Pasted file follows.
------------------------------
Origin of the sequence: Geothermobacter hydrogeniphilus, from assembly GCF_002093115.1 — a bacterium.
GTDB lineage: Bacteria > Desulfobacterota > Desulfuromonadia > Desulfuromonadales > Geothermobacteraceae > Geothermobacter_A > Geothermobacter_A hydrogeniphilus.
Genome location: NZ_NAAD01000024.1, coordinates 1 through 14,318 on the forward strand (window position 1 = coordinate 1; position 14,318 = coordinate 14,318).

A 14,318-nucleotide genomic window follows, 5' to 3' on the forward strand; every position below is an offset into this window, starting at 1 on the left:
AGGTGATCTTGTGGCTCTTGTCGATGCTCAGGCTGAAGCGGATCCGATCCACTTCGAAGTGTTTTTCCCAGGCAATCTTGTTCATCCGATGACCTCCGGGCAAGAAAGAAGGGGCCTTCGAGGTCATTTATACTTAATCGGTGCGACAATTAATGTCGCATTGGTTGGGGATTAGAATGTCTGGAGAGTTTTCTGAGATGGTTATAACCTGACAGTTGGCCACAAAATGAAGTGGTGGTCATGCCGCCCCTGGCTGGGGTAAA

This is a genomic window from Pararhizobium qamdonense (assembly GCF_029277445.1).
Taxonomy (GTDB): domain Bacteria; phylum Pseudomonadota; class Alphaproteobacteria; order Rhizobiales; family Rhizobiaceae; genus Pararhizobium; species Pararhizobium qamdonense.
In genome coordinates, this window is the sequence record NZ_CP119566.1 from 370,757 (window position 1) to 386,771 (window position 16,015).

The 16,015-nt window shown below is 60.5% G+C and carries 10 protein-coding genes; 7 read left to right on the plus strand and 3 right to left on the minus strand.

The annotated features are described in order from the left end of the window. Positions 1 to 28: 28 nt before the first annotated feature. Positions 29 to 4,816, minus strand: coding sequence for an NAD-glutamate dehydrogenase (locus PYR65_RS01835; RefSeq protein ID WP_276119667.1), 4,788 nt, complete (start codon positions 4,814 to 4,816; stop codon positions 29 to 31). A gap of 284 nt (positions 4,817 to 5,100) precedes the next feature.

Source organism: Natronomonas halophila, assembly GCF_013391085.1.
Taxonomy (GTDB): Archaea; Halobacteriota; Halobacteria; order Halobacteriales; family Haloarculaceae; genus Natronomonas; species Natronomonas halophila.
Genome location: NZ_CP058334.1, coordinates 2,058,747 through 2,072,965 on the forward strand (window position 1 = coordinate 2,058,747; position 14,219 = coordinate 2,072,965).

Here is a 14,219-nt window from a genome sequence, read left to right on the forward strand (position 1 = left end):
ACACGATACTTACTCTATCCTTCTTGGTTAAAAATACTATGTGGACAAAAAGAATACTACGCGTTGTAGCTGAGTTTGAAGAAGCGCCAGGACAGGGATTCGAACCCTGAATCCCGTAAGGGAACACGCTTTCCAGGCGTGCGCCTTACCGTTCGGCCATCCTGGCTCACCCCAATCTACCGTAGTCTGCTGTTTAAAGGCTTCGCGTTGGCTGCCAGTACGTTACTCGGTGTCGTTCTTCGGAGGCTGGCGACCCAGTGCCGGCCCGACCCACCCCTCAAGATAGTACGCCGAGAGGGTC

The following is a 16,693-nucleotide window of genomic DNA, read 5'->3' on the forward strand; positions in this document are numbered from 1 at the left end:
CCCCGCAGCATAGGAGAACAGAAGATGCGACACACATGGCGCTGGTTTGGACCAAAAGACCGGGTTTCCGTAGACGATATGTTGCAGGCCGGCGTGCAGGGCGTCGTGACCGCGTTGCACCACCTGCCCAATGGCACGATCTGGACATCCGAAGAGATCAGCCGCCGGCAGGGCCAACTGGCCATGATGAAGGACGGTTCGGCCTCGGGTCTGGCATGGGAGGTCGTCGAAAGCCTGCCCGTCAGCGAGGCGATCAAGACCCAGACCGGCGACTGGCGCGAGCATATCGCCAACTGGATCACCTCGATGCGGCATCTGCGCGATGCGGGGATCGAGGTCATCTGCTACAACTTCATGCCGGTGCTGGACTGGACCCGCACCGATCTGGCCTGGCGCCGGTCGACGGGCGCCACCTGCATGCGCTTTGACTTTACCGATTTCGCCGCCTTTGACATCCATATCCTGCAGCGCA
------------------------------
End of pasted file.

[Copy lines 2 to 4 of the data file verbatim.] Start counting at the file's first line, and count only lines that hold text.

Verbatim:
GTDB lineage: Bacteria > Desulfobacterota > Desulfuromonadia > Desulfuromonadales > Geothermobacteraceae > Geothermobacter_A > Geothermobacter_A hydrogeniphilus.
Genome location: NZ_NAAD01000024.1, coordinates 1 through 14,318 on the forward strand (window position 1 = coordinate 1; position 14,318 = coordinate 14,318).

A 14,318-nucleotide genomic window follows, 5' to 3' on the forward strand; every position below is an offset into this window, starting at 1 on the left: